Gone Girl Marriages—Creeping us out

Gone Girl (Rosamund Pike, Ben Affleck)              Before I Go to Sleep (Nicole Kidman, Colin Firth)

LOOK at them! These gorgeous people with their messed-up marriages—they captivate us. Of course, they're just characters out of BOOKS, who now find themselves writ extra large on screen, but still...

creepy-gonegirl1 creepy-beforeigoto creepy-youshould1 creepy-girlontrain2
creepy-silentwife1 creepy-husbandseret creepy-beforewemet1 creepy-howtobegood
Click on each cover for a summary.

By our count, at least eight domestic thrillers have hit the shelves since 2011 and 2012—with the  publication of Before I Go to Sleep and Gone Girl.

Considering the immense attention the books have garnered—both book sales and movie rights—it seems we can't get enough. The question is, why?

Why this morbid fascination? All eight books deal with psychopathically CREEPY marriages; surely, their wide appeal taps into some underlying anxiety on our part. And we haven't even taken TV's Wives with Knives into account!

At the very least, the number of books—and their popularity—suggest a new and disturbing attitude toward marriage, which has always been considered the sine qua non of a fulfilling life. Every single person knows far too well that ubiquitous question, "Ever going to get married?"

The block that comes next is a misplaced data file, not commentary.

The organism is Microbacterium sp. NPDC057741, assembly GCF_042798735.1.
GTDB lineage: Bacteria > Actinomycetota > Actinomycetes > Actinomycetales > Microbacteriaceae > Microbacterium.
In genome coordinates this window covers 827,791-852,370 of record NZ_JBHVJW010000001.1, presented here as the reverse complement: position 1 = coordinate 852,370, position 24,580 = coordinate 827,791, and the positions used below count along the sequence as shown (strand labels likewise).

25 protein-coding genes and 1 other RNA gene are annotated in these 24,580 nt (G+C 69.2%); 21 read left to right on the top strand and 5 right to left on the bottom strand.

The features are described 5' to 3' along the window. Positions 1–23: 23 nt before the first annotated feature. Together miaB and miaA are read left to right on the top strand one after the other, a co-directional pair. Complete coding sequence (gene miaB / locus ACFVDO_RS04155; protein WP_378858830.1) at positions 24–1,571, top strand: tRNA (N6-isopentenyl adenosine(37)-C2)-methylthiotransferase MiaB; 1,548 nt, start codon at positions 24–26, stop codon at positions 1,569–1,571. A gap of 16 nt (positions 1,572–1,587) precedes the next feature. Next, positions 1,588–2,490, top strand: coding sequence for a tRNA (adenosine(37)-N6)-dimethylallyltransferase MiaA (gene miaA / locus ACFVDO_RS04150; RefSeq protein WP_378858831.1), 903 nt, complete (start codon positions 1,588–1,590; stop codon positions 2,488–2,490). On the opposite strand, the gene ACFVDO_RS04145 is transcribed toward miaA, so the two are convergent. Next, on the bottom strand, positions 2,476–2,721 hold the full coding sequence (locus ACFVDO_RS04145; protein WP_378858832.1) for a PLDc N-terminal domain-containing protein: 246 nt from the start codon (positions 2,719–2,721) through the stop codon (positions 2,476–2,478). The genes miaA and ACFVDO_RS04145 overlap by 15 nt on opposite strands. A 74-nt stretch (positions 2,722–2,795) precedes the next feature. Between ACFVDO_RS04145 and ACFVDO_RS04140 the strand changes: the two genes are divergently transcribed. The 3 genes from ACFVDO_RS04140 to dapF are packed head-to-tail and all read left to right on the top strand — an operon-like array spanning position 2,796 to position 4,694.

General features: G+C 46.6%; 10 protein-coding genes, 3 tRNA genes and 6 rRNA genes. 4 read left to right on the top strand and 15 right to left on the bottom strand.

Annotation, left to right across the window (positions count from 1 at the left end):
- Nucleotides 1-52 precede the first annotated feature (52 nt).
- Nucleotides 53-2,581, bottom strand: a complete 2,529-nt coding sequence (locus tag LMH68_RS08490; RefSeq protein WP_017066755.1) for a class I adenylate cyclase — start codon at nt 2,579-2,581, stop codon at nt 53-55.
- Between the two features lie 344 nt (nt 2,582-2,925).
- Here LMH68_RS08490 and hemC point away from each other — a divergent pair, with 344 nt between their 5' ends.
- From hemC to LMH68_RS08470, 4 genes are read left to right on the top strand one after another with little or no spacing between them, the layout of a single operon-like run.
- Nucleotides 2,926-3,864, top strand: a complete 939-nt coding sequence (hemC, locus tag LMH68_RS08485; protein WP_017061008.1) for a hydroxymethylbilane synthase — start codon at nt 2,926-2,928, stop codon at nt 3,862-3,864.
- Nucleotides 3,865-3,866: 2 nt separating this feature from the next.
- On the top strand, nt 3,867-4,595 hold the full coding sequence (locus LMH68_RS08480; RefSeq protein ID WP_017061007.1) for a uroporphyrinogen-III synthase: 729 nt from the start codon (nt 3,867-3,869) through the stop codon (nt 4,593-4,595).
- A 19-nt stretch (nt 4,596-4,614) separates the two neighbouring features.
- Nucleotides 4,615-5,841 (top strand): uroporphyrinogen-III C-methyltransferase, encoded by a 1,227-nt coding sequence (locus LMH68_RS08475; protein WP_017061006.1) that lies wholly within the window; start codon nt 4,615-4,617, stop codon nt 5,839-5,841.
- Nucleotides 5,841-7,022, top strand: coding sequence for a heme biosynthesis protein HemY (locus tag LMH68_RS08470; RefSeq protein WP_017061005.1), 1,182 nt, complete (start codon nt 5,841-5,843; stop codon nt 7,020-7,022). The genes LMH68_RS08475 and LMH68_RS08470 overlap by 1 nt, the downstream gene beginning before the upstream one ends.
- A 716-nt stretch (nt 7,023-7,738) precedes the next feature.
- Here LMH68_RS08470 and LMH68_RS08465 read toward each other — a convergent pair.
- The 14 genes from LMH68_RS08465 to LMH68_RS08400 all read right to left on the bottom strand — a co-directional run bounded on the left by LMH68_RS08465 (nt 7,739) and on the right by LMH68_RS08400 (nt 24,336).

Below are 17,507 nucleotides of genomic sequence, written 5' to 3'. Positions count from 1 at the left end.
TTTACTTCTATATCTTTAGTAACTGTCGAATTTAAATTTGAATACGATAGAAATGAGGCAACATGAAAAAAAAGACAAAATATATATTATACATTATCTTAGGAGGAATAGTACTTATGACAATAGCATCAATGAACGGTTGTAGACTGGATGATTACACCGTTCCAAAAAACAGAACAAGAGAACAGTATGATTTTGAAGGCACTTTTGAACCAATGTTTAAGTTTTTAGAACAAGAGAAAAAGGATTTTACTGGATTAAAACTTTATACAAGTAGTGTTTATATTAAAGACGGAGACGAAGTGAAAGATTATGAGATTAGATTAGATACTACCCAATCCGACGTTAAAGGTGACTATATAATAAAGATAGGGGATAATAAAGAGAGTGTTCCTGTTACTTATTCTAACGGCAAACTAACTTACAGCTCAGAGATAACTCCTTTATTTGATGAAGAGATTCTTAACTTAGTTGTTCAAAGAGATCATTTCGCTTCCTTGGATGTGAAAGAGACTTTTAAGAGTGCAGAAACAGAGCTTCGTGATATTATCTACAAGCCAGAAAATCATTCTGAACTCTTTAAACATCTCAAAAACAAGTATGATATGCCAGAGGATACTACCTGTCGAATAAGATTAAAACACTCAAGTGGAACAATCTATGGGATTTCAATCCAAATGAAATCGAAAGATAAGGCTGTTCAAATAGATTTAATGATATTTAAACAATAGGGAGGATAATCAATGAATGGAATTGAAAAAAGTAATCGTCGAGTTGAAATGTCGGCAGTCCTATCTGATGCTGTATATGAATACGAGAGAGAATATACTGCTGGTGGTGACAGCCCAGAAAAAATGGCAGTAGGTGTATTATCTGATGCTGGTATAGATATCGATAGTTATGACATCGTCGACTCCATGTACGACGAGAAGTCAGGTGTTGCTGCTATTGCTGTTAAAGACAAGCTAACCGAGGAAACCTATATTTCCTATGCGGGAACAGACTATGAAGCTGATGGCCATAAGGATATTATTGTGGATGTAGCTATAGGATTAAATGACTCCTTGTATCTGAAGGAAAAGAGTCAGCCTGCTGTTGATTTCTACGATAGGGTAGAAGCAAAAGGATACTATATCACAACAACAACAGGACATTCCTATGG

creepy-marriages-cMaybe it's a suspicion of intimacy, a growing fear that genuine connection is unattainable. All the books reflect an innate distrust of "the other"—indeed, their overarching theme is the impossibility of truly knowing another being, even spouses.

Or perhaps we suspect marriage is no longer up to the task of functioning as a stabilizing or cohesive force in life. Certainly none of the marriages in these books stave off chaos and loneliness. Just the opposite.

But, oh, pshaw! Here we go again, fooling around with mole hills and mountains. As a genre, creepy thrillers have a long history as great entertainment—think Dr. Jekyll and Mr. Hyde...even Hamlet...or go way back to Oedipus, for that matter. This is probably just one more pop culture phenomenon—like Zombies.

But Dear Reader, it's hard to think all this means NOTHING. After all, isn't literature supposed to be about SOMETHING? (Oh, and the Zombie craze? It's raised similar questions...)

So what do you think? Any ideas?

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